Lawsuits defy Arizona initiative taxing wealthy for schools

Posted 11/30/20

PHOENIX (AP) — Two lawsuits were filed Monday challenging a proposition that Arizona voters approved to impose an additional 3.5% tax on individuals earning above $250,000 to pay school teacher …

To Our Valued Readers –

Visitors to our website will be limited to five stories per month unless they opt to subscribe.

For $5.99, less than 20 cents a day, subscribers will receive unlimited access to the website, including access to our Daily Independent e-edition, which features Arizona-specific journalism and items you can’t find in our community print products, such as weather reports, comics, crossword puzzles, advice columns and so much more six days a week.

Our commitment to balanced, fair reporting and local coverage provides insight and perspective not found anywhere else.

Your financial commitment will help to preserve the kind of honest journalism produced by our reporters and editors. We trust you agree that independent journalism is an essential component of our democracy. Please click here to subscribe.

Sincerely,
Charlene Bisson, Publisher, Independent Newsmedia

Please log in to continue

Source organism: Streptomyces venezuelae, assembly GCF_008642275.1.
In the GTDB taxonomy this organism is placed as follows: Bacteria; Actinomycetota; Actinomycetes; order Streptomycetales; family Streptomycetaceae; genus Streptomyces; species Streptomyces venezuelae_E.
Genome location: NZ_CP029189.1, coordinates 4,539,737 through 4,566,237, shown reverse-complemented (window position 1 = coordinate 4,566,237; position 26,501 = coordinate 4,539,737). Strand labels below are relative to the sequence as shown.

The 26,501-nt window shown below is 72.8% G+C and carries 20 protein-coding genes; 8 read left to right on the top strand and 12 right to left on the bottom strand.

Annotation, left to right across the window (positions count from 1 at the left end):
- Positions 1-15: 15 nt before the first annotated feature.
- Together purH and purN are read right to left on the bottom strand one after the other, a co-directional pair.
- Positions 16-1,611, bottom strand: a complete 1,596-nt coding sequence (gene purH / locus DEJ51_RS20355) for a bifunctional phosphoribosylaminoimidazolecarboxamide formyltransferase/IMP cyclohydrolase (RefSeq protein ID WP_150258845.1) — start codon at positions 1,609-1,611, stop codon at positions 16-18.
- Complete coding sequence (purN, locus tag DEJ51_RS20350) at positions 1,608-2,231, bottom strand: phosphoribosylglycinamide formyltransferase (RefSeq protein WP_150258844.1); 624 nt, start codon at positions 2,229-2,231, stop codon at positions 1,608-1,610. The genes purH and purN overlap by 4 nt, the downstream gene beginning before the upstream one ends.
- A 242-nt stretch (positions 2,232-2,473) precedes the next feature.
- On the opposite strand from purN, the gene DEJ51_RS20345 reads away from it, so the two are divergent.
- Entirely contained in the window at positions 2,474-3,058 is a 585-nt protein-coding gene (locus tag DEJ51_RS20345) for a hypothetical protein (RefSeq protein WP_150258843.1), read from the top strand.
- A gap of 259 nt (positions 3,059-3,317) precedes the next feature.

Log in
I am anchor

Lawsuits defy Arizona initiative taxing wealthy for schools

Posted

PHOENIX (AP) — Two lawsuits were filed Monday challenging a proposition that Arizona voters approved to impose an additional 3.5% tax on individuals earning above $250,000 to pay school teacher salaries and training.

The Goldwater Institute filed one action on behalf of a coalition of taxpayers, legislators, and small business groups, calling Proposition 208 unconstitutional.

A Scottsdale business owner and a retired local judge filed the second suit in Maricopa County Superior Court.

The lawsuits were filed the same day state officials certified the Nov. 3 election results. They argue that under the Arizona Constitution, the power to tax and spend state funds rests with the Legislature.

“I don't think that either suit will go very far in the courts,” said David Lujan, one of the proposition's authors. “It's constitutional, it will go ahead and it will raise a lot of money for Arizona schools.”

Ann Siner, CEO and Founder of My Sister’s Closet, argued that the tax hike jeopardizes Arizona's economy, which is already suffering from the financial impacts of the coronavirus pandemic.

Retired Maricopa County Superior Court Judge John Buttrick said the initiative fundamentally upends the way that Arizona residents are taxed by bypassing the Legislature.

Comments